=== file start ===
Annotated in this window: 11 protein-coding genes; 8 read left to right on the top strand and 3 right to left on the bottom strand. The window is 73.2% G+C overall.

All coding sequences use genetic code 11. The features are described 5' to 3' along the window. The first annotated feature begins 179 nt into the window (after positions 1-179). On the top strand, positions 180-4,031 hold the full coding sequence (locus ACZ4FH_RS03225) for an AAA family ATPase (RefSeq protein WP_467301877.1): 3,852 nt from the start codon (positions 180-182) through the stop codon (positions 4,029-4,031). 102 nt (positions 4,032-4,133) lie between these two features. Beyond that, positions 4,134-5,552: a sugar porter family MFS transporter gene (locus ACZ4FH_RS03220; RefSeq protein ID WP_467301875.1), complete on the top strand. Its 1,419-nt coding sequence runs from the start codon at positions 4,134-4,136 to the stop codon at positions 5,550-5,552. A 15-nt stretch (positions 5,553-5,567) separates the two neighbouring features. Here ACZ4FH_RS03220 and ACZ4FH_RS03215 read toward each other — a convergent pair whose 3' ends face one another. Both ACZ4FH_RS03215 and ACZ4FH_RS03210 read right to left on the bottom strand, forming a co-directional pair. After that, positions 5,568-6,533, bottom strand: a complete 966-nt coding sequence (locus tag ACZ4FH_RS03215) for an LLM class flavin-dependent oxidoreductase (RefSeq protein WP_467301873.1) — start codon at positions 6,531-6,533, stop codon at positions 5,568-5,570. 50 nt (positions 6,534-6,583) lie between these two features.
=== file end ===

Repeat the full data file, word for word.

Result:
Annotated in this window: 11 protein-coding genes; 8 read left to right on the top strand and 3 right to left on the bottom strand. The window is 73.2% G+C overall.

All coding sequences use genetic code 11. The features are described 5' to 3' along the window. The first annotated feature begins 179 nt into the window (after positions 1-179). On the top strand, positions 180-4,031 hold the full coding sequence (locus ACZ4FH_RS03225) for an AAA family ATPase (RefSeq protein WP_467301877.1): 3,852 nt from the start codon (positions 180-182) through the stop codon (positions 4,029-4,031). 102 nt (positions 4,032-4,133) lie between these two features. Beyond that, positions 4,134-5,552: a sugar porter family MFS transporter gene (locus ACZ4FH_RS03220; RefSeq protein ID WP_467301875.1), complete on the top strand. Its 1,419-nt coding sequence runs from the start codon at positions 4,134-4,136 to the stop codon at positions 5,550-5,552. A 15-nt stretch (positions 5,553-5,567) separates the two neighbouring features. Here ACZ4FH_RS03220 and ACZ4FH_RS03215 read toward each other — a convergent pair whose 3' ends face one another. Both ACZ4FH_RS03215 and ACZ4FH_RS03210 read right to left on the bottom strand, forming a co-directional pair. After that, positions 5,568-6,533, bottom strand: a complete 966-nt coding sequence (locus tag ACZ4FH_RS03215) for an LLM class flavin-dependent oxidoreductase (RefSeq protein WP_467301873.1) — start codon at positions 6,531-6,533, stop codon at positions 5,568-5,570. 50 nt (positions 6,534-6,583) lie between these two features.